Treasury Department spokeswoman Marti Adams declined to comment on the details of the case or on whether the department plans to appeal the decision. But, in a statement, a department spokesperson said, "Treasury will continue to employ all authorities at our disposal to track and disrupt the deadly flow of money to terrorist groups.”

Akeel said the KindHearts ruling was exactly what IARA was looking for in its case against the government. He is cautiously optimistic that the charity will get another day in court, but he said it could be years before that happens.

“The pendulum is swinging toward justice in this case,” Akeel said.

IARA’s former executive director, Mubarak Hamed, declined to comment.

The “Islamic African Relief Agency, United States Affiliate” was founded in 1985 in Columbia by a Sudanese immigrant. The organization's stated mission was to provide humanitarian aid around the world, focusing mostly on the Middle East and Africa. In 1999, the charity changed the “African” in its name to "American," while a branch in Sudan continued to call itself the “Islamic African Relief Agency,” a distinction that would become important during the federal investigation.

Although the Columbia office of IARA was not independently designated in 2004 as a supporter of terrorist activities, it was considered to be a branch of the Islamic African Relief Agency and, therefore, faced the same consequences. The Treasury Department’s Office of Foreign Assets Control listed IARA as an alias and affiliate of the Sudan-based charity and alleged that the groups raised more than $5 million to finance terrorist activities abroad involving Osama bin Laden, al-Qaida and Hamas.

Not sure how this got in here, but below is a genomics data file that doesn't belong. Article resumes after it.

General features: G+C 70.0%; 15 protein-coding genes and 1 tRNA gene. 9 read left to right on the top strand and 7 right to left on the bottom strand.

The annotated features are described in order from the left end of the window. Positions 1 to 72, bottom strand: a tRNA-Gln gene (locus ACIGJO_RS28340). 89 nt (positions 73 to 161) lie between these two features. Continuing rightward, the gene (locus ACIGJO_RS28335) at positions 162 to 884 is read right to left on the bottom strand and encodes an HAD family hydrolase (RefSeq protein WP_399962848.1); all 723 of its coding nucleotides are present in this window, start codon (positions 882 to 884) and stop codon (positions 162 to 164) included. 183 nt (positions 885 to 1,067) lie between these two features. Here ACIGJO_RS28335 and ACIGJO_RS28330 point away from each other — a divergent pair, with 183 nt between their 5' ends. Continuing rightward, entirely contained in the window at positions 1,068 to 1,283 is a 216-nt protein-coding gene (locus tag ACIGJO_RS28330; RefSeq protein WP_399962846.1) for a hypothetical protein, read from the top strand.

"This is an excellent example of how U.S. government agencies coordinate their efforts to achieve the maximum impact against supporters of terrorism,” Stuart Levey, the Treasury Department’s undersecretary for the Office of Terrorism and Financial Intelligence, said at the time of the asset seizure. “The Treasury Department has been working closely with its colleagues in other agencies to ensure that, as a government, we do everything possible to shut down the flow of money to terrorists.”

Akeel argues that the government improperly linked the Columbia charity with its African counterpart, that the two groups were not affiliated, and that IARA had nothing to do with funding terrorist operations. He also says the government violated the charity’s constitutional rights by confiscating its assets without giving it a chance to defend itself.

“It’s not a Muslim issue. It’s not a charity issue. It’s an American issue,” Akeel said.

IARA filed a request in December 2004 in federal court to unfreeze its accounts with the Office of Foreign Assets Control, but the court ruled in favor of the federal government. Two years later, the charity brought its case to the U.S. Court of Appeals, and the court held that its claims were without merit and dismissed the case.

For now, the fate of IARA and other charities depends in part on the outcome of the KindHearts case.

“If a group is funding terrorism it should be stopped,” said Cole, the KindHearts attorney. “But the law is so broad and the procedures so limited that we have no idea whether the government has shut down organizations funding terrorism or just groups doing charity work.”